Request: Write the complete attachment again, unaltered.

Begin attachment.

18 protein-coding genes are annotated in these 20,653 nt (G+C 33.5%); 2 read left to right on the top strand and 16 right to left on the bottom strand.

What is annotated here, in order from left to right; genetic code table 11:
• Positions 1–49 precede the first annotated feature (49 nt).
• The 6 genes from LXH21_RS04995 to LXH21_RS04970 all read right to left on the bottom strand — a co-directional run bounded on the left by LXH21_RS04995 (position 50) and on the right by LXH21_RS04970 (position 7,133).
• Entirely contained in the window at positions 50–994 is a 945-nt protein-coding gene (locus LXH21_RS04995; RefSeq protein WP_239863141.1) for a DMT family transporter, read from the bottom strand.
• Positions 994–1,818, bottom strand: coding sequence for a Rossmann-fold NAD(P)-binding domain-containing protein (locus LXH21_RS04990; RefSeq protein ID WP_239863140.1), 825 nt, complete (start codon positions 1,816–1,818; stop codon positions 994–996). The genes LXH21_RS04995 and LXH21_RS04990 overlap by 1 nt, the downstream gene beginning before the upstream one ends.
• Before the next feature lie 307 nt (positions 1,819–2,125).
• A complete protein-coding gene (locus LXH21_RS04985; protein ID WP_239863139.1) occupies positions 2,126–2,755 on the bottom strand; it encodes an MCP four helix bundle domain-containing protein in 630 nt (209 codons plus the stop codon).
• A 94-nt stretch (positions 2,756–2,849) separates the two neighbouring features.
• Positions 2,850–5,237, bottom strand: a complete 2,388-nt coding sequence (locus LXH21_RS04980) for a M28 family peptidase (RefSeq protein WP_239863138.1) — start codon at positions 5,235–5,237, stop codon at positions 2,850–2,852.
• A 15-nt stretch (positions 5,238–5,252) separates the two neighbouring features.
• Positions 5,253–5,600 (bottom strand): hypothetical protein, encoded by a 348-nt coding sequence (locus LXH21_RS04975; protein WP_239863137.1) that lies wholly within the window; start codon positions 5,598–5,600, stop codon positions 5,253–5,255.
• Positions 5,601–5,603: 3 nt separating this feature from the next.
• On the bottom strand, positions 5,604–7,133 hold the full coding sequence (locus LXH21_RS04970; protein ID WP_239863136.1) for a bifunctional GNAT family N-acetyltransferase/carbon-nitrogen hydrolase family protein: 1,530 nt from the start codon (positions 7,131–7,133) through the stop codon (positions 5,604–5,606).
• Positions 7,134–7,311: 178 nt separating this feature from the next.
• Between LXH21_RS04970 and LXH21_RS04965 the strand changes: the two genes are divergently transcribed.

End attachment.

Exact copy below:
18 protein-coding genes are annotated in these 20,653 nt (G+C 33.5%); 2 read left to right on the top strand and 16 right to left on the bottom strand.

What is annotated here, in order from left to right; genetic code table 11:
• Positions 1–49 precede the first annotated feature (49 nt).
• The 6 genes from LXH21_RS04995 to LXH21_RS04970 all read right to left on the bottom strand — a co-directional run bounded on the left by LXH21_RS04995 (position 50) and on the right by LXH21_RS04970 (position 7,133).
• Entirely contained in the window at positions 50–994 is a 945-nt protein-coding gene (locus LXH21_RS04995; RefSeq protein WP_239863141.1) for a DMT family transporter, read from the bottom strand.
• Positions 994–1,818, bottom strand: coding sequence for a Rossmann-fold NAD(P)-binding domain-containing protein (locus LXH21_RS04990; RefSeq protein ID WP_239863140.1), 825 nt, complete (start codon positions 1,816–1,818; stop codon positions 994–996). The genes LXH21_RS04995 and LXH21_RS04990 overlap by 1 nt, the downstream gene beginning before the upstream one ends.
• Before the next feature lie 307 nt (positions 1,819–2,125).
• A complete protein-coding gene (locus LXH21_RS04985; protein ID WP_239863139.1) occupies positions 2,126–2,755 on the bottom strand; it encodes an MCP four helix bundle domain-containing protein in 630 nt (209 codons plus the stop codon).
• A 94-nt stretch (positions 2,756–2,849) separates the two neighbouring features.
• Positions 2,850–5,237, bottom strand: a complete 2,388-nt coding sequence (locus LXH21_RS04980) for a M28 family peptidase (RefSeq protein WP_239863138.1) — start codon at positions 5,235–5,237, stop codon at positions 2,850–2,852.
• A 15-nt stretch (positions 5,238–5,252) separates the two neighbouring features.
• Positions 5,253–5,600 (bottom strand): hypothetical protein, encoded by a 348-nt coding sequence (locus LXH21_RS04975; protein WP_239863137.1) that lies wholly within the window; start codon positions 5,598–5,600, stop codon positions 5,253–5,255.
• Positions 5,601–5,603: 3 nt separating this feature from the next.
• On the bottom strand, positions 5,604–7,133 hold the full coding sequence (locus LXH21_RS04970; protein ID WP_239863136.1) for a bifunctional GNAT family N-acetyltransferase/carbon-nitrogen hydrolase family protein: 1,530 nt from the start codon (positions 7,131–7,133) through the stop codon (positions 5,604–5,606).
• Positions 7,134–7,311: 178 nt separating this feature from the next.
• Between LXH21_RS04970 and LXH21_RS04965 the strand changes: the two genes are divergently transcribed.